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Why there's a demand for supply

I would like to correct the statement made by Val Thomasson in The TES ("Two years to spend Pounds 2,000", May 16) that the Headlamp Scheme provides sufficient funds to train newly-appointed headteachers without "robbing anybody else". Unfortunately, some teachers in Mrs Thomasson's school were "robbed" of their non-contact time when they were directed to cover her lessons while she was on the Headlamp course.

The issue of supply cover for staff development is of crucial importance yet it isn't mentioned in the feature. Funds for training diminish while governments old and new scream for higher standards.

The assumption is that teachers go on courses and their colleagues cover for them because "there ain't no money for supply". This surely is counter-productive. A teacher's personal or professional development now hits the performance of others whose stress and exhaustion levels are increased by loss of non-contact time or an extended working day through courses running beyond the 1,265 hours. It is silly and you would not find it in organisations other than schools.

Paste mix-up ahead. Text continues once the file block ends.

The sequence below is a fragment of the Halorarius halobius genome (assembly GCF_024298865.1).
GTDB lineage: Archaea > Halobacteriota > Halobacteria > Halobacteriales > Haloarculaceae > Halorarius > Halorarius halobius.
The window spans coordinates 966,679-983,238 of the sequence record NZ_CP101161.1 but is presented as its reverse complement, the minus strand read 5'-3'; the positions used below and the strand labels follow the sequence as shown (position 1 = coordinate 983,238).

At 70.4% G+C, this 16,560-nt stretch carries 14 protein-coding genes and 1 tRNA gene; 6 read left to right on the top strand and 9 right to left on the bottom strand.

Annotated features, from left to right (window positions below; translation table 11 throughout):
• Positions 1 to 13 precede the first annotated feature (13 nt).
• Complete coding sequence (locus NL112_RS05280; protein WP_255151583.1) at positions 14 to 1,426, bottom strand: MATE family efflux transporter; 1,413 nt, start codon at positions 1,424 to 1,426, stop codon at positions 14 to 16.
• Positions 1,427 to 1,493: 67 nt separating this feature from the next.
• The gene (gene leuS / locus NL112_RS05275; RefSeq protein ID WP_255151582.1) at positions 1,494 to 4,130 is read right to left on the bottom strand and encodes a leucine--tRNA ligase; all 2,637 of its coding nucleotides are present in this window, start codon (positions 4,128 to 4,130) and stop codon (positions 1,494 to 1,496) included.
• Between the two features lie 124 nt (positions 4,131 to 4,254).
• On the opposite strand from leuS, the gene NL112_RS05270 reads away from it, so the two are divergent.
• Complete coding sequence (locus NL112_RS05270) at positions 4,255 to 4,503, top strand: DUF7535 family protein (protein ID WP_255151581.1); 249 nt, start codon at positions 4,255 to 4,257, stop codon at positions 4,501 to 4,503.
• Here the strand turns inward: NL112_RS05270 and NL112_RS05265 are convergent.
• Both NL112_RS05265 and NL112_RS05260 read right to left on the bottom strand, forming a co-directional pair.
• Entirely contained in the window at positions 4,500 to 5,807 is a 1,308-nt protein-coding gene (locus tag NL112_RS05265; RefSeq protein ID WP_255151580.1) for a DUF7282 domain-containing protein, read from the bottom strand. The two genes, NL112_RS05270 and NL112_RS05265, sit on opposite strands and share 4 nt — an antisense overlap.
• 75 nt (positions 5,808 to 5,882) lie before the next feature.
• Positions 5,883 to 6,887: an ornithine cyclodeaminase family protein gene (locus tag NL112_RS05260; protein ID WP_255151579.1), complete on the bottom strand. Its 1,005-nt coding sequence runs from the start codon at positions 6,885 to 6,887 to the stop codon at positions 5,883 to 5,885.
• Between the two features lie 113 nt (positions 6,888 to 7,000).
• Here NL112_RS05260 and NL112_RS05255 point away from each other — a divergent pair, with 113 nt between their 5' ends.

An example: in Mrs Thomasson's school, the information technology co-ordinator (who happens by strange coincidence to be myself) has been given Pounds 100 to cover this financial year's entire IT training needs. Many staff both want and need more training to deliver IT effectively across the curriculum but supply teachers cost Pounds 120 a day. So, either any meaningful IT training has to be forgotten, people go on courses and the rest cover, or training is laid on in rare and precious non-contact time or at the end of tiring working days. What do your contributors suggest?



National Union Of Teachers

Herefordshire Teachers' Association


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